“How I Wrote The Smell of Gas” by Erin O’Riordan

The Smell of Gas is a crime thriller released April 23, 2011 by Melange Books. The title is meant to evoke fumes of gasoline. It wasn’t my debut novel, but it was the first one I wrote. This is the story of how it came to be.

Although I earn a living as a writer now, I didn’t study English in college. I studied Psychology, and after I graduated I worked in a mental health hospital. In July 2005, I was feeling stressed out at my job. I took a two-week vacation. My husband, who goes by the pen name of Tit Elingtin, was installing a vinyl floor at the time. I agreed to help him finish the vinyl job while I was on vacation so we could have some time off together. After that, I decided I would quit my job and come to work for my husband at his remodeling job.

In February 2006, we were finishing a lengthy remodeling job. I was too inexperienced to be much help with the later stages, when things had to be exact. My husband told me to stay home for a week, and he encouraged me to write a book while I was there. I’d been talking about doing it for years, but I’d never seriously started. Mr. Elingtin had an idea about a large cast of characters and a book that used them all in one scene and various groupings of them in all the other scenes. He wrote a basic outline–one of the reasons he’s credited as my co-author.

I filled in the outline with characters and situations culled, in part, from short stories I’d written. These stories had never seen the light of day; I was anxious about letting other people see my writing. I found a way to make these scenes intersect, and in seven days I had written an 80-page novella. Being about to print it out was one of the proudest moments of my life.

Then I had to learn how to accept my husband’s criticisms. The funny part about this is, he doesn’t read. Reading puts him to sleep, so I had to read the whole thing, out loud, to him. At first I would get upset every time he stopped me with a note. I had to learn to get over it. One complete revision later, I let a graduate student at a local college critique it. She liked it, so I queried it for publication. It was rejected again and again.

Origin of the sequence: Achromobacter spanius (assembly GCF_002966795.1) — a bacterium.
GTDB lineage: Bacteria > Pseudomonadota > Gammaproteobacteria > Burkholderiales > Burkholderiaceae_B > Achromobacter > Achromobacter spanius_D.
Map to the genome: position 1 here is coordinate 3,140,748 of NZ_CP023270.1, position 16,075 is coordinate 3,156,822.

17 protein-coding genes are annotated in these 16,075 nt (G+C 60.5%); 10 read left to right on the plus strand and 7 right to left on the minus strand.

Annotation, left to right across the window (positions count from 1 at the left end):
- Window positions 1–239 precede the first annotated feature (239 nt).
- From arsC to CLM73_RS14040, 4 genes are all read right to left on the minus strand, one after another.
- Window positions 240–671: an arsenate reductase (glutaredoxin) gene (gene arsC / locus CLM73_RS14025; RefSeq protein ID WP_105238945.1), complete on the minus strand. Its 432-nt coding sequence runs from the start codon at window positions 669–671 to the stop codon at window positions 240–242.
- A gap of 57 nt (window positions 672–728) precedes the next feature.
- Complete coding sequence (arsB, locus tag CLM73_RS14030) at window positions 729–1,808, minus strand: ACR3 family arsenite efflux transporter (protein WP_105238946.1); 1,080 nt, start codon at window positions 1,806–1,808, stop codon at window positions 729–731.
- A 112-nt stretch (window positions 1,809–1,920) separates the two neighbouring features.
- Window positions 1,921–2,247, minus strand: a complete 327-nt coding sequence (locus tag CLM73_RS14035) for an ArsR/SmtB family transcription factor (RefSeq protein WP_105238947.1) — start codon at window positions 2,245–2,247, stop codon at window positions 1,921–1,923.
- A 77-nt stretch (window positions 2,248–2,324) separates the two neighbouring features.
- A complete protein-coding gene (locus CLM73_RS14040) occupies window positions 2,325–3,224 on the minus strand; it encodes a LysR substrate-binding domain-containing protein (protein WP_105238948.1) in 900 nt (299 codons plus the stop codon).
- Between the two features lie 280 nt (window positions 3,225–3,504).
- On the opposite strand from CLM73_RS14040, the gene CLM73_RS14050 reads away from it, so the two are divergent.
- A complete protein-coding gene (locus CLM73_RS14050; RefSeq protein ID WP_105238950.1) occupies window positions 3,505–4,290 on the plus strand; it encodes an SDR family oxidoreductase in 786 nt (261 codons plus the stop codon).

I had gotten over some of my shyness about letting people see my work, and my first short story was published in January 2007. Between 2007 and 2008, I started the Pagan Spirits series of romance novels with a touch of paranormal magic. Part one, Beltane, was published by Eternal Press, and I started to learn more about writing. Mr. Elingtin and I revised The Smell of Gas at least 6 times. It grew to its present, full-novel-length size.

Since my husband and I discovered I could write from an outline he provided, we’ve written a second crime thriller together. Our second novel together, called Eminent Domain, will be self-published through Amazon.com soon. It’s a much-exaggerated tale based on our real-life situation with our home town threatening to take our house, tear it down and replace it with a fancy sidewalk.

The Smell of Gas Official Book Blurb: Love pulp fiction? Just try putting down The Smell of Gas. TSOG is full of saints and sinners you’ll love to hate. There’s Brigid, the high school basketball player and secret heroin addict. Fred, a Catholic lesbian teen, loves Brigid, but doesn’t know about her affair with Edward, a married Evangelical preacher. Sex, ethics, religions and mythologies clash as you dig deeper into their connection to the death of a young couple.

You can find Erin’s book on Melange Books.

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